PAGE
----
Alert Sign Dear reader, online ads enable us to deliver the journalism you value. Please support us by taking a moment to turn off Adblock on

Alert Sign Dear reader, please upgrade to the latest version of IE to have a better reading experience


Antisocial media

April 21, 2014


“WE use Facebook to schedule the protests, Twitter to coordinate, and YouTube to tell the world.” This was what an Egyptian said during the early, heady days of the Arab Spring. While it would be going too far to say that social media caused the Arab Spring, it did certainly facilitate it. In countries where information was strictly controlled by the state, the un-moderated and uncensored content and communication provided by social media was, and is, a game changer.

This wasn’t the first time communications technology has led to regime change. In the late 1990s, Indonesian dictator Suharto was brought low in large part thanks to the quick and unmonitored communication that newly established email services allowed his political opponents. A process that may have taken longer and been much trickier was thus speeded up. The same could be said for the Arab Spring.

Earlier this month, AP published an exposé on how USAID, backed by the State Department, funded an effort to create a version of Twitter for Cuba, which was “aimed at undermining Cuba’s communist government”. This now defunct platform, ZunZeo, would operate through mobile phones and, according to documents obtained by AP, would start with non-political messaging and then later introduce political content.

There were even references to using the network to organise “smart mobs” at short notice to help create a ‘Cuban Spring’ or, as a USAID document put it, help “renegotiate the balance of power between the state and society”. Naturally, after the publication of the report there was a quick clarification from USAID, alleging inaccuracies in the AP report. Funnily enough, one of the corrections is that ZunZeo attracted 69,000, and not 40,000 users, as claimed by AP.

While USAID says there was nothing covert about it, a 2010 memo on the issue states: “There will be absolutely no mention of United States government involvement.” All told, it was probably less costly than the Bay of Pigs, and less ‘Dr Evil’ than the plan to poison Castro’s cigars.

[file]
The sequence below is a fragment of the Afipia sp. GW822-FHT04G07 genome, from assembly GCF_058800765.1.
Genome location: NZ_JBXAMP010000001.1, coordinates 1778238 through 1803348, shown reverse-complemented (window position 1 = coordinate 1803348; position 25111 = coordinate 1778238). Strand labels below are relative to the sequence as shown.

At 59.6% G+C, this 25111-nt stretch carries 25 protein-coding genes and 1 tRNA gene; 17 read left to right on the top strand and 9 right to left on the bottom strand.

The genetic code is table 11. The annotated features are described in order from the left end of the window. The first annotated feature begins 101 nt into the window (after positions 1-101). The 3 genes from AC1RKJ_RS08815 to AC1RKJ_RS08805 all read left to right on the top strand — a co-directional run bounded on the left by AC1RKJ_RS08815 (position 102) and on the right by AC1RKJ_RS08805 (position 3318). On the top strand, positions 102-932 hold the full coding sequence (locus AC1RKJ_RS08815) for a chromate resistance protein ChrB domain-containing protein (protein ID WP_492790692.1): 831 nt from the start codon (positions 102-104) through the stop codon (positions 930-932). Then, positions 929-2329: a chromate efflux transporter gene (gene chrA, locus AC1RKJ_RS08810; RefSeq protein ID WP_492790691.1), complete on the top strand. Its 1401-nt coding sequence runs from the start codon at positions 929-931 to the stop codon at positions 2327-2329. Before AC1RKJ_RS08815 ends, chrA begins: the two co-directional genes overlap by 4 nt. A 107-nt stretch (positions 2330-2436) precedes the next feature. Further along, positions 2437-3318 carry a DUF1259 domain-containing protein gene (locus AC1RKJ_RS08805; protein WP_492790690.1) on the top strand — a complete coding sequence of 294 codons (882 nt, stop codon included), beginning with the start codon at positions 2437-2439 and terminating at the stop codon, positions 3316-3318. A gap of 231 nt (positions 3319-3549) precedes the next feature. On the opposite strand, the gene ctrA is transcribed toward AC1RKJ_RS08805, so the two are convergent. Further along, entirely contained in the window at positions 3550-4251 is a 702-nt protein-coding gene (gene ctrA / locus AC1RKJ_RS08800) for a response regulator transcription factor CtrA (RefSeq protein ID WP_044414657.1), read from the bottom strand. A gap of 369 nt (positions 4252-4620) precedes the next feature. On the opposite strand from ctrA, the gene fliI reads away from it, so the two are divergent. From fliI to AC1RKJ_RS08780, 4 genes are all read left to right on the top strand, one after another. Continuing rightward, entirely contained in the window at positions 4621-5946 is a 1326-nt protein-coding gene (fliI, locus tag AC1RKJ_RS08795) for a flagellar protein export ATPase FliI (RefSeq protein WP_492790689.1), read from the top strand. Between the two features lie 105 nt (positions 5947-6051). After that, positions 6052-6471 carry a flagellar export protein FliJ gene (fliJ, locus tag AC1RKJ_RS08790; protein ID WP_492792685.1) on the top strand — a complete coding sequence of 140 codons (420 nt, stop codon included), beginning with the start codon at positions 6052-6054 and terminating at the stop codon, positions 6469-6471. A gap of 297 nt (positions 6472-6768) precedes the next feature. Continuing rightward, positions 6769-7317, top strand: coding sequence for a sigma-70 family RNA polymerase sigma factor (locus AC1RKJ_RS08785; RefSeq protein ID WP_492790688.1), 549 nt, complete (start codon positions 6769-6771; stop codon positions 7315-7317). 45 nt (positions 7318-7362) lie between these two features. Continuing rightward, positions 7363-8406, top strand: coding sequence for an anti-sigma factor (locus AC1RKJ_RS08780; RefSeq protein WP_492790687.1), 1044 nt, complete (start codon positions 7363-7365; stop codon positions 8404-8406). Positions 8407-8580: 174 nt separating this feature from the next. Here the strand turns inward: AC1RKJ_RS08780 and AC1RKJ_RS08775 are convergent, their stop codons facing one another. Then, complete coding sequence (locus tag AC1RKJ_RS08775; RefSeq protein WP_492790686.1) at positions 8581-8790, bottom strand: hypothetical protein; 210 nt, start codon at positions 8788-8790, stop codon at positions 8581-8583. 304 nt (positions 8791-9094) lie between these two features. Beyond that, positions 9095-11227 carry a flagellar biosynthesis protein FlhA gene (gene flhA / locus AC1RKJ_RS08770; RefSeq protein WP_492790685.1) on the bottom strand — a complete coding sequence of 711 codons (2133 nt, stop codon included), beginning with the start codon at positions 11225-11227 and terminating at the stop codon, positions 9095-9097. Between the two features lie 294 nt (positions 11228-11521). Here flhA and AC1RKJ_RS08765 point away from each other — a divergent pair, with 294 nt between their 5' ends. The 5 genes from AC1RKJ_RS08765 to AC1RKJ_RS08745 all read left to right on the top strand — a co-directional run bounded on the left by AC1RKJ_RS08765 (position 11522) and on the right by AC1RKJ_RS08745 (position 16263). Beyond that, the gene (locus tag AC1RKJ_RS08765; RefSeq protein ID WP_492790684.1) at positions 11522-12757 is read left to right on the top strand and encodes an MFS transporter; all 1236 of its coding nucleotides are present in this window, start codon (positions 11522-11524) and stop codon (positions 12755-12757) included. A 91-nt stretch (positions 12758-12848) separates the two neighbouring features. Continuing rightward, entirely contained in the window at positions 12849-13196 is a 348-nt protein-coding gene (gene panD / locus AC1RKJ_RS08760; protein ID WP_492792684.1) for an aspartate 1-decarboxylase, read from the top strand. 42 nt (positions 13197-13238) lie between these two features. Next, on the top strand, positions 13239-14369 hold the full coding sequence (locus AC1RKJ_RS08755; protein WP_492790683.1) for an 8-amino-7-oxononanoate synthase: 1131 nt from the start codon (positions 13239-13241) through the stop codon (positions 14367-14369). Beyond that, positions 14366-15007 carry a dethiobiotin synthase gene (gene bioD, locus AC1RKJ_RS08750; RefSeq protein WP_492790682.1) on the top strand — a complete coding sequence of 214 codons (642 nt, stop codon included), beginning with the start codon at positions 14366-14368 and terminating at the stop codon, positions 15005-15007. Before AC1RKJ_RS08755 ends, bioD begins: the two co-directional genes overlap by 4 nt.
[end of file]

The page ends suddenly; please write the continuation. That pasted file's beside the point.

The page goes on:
There’s now a Senate committee probing the issue, with one senator calling it “dumb, dumb, dumb” and another pointing out that this “is not what USAID should be doing”. At this point I’d like to mutter something about carrying out covert operations under the cover of vaccination programmes, but let’s leave that for another column.

The idea of controlling communications and information is one that makes just about every state, deep or otherwise, salivate. That many are unable to do so mainly depends on a lack of capability, or out of fear of the kind of pressure their relatively vibrant societies, and independent judiciaries, will subject them to.

Pulling the plug entirely, like North Korea has done, is not viable, and the Chinese model — or literally creating one’s own social media systems — is unaffordable for most. The Chinese approach requires China-sized coffers, and not many countries have those.

Similarly, to take the high road, as America has done, and simply monitor all communications taking place just about everywhere in the world, also requires a comparable level of expertise and infrastructure that would be needed to construct a small Death Star. To wit, only the Empire can do it.

Thus most leaders with authoritarian leanings, and whose nations already have significant numbers of netizens, opt to build, if not China’s Great Firewall, then at least a few fences. That’s what we saw in Turkey when Erdogan, stung by the social media-augmented Gezi protests, dubbed Twitter “the worst menace to society”, temporarily banned it and also pushed through internet censorship laws.

But such fences are flimsy, easy to jump over or cut holes in and in the end serve only to annoy and frustrate. Thus, you find that there’s a new approach being used. One of ‘if you can’t beat them, join them’. Thus we find the rise of the ‘sponsored’ netizen, the ones whose purpose is to direct, and sometimes confuse, the debate.

Take South Korea for example, the National Intelligence Service of which is accused of sending 22 million Tweets from 2,270 Twitter accounts, in order to influence the presidential elections in favour of the winning candidate and now President Park Geun-hye. You don’t have to look too hard to find similar, yet far more bumbling, examples here at home.

For anyone who advocates an open internet, writing about such issues is hard, but not as hard as the situation covert projects like the ‘Cuban Twitter’ create. Such events simply give those who would deny us our right to information, our right to communicate, more fodder for their regressive actions. So next time, dear US, stick to the poisoned cigars and avoid poisoning our legitimate cause. Thanks.

The writer is a member of staff.

Twitter: @ZarrarKhuhro

For more live updates, follow's official news Instagram account